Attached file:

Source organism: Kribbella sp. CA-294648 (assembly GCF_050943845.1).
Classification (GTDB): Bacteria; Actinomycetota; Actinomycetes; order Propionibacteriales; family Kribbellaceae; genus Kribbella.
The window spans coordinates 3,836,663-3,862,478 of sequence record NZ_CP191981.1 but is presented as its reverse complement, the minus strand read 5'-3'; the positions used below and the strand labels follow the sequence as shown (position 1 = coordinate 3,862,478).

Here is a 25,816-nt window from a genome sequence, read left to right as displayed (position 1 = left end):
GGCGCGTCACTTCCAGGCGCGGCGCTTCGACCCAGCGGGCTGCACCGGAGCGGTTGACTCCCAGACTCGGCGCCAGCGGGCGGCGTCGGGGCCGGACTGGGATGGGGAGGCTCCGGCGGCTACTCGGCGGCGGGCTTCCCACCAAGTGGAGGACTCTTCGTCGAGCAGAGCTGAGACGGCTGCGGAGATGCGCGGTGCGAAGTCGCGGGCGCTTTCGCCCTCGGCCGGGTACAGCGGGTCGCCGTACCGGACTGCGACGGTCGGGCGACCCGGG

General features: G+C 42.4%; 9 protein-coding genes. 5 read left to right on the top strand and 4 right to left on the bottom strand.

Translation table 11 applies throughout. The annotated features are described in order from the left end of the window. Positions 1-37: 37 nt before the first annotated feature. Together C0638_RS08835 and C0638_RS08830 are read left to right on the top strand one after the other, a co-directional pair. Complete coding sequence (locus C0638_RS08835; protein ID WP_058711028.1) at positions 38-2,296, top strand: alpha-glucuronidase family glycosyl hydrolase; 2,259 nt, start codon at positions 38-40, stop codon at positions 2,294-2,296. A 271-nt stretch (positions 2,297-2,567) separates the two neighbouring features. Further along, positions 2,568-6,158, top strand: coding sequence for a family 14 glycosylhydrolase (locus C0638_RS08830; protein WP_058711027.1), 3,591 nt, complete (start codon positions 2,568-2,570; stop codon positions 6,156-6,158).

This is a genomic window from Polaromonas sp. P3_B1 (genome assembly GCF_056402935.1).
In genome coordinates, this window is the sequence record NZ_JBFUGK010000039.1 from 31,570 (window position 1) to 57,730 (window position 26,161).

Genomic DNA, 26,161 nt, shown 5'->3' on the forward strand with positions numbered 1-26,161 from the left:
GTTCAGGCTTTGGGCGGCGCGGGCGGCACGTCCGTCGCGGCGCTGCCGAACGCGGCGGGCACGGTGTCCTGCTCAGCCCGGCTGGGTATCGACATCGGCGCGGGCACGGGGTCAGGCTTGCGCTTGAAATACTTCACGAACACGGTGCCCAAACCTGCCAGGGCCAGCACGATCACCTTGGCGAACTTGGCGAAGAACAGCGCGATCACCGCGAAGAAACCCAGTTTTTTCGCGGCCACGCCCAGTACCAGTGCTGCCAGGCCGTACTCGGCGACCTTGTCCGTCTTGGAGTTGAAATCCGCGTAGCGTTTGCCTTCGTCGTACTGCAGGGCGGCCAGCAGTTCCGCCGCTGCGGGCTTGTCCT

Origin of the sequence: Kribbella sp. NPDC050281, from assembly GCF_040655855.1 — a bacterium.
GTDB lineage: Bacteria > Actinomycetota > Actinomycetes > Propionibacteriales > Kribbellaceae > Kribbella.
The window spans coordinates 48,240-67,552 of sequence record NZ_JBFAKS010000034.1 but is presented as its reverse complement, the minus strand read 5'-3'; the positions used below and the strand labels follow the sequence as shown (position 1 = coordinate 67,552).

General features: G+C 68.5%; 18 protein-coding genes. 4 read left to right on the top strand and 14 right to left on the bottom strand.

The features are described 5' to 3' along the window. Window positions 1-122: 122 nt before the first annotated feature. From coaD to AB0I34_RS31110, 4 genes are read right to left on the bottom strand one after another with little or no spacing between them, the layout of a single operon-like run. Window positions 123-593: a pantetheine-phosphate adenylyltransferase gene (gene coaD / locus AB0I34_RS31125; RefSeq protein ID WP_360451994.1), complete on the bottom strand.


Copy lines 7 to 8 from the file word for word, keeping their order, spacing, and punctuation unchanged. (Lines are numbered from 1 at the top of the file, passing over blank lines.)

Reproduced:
Translation table 11 applies throughout. The annotated features are described in order from the left end of the window. Positions 1-37: 37 nt before the first annotated feature. Together C0638_RS08835 and C0638_RS08830 are read left to right on the top strand one after the other, a co-directional pair. Complete coding sequence (locus C0638_RS08835; protein ID WP_058711028.1) at positions 38-2,296, top strand: alpha-glucuronidase family glycosyl hydrolase; 2,259 nt, start codon at positions 38-40, stop codon at positions 2,294-2,296. A 271-nt stretch (positions 2,297-2,567) separates the two neighbouring features. Further along, positions 2,568-6,158, top strand: coding sequence for a family 14 glycosylhydrolase (locus C0638_RS08830; protein WP_058711027.1), 3,591 nt, complete (start codon positions 2,568-2,570; stop codon positions 6,156-6,158).

This is a genomic window from Polaromonas sp. P3_B1 (genome assembly GCF_056402935.1).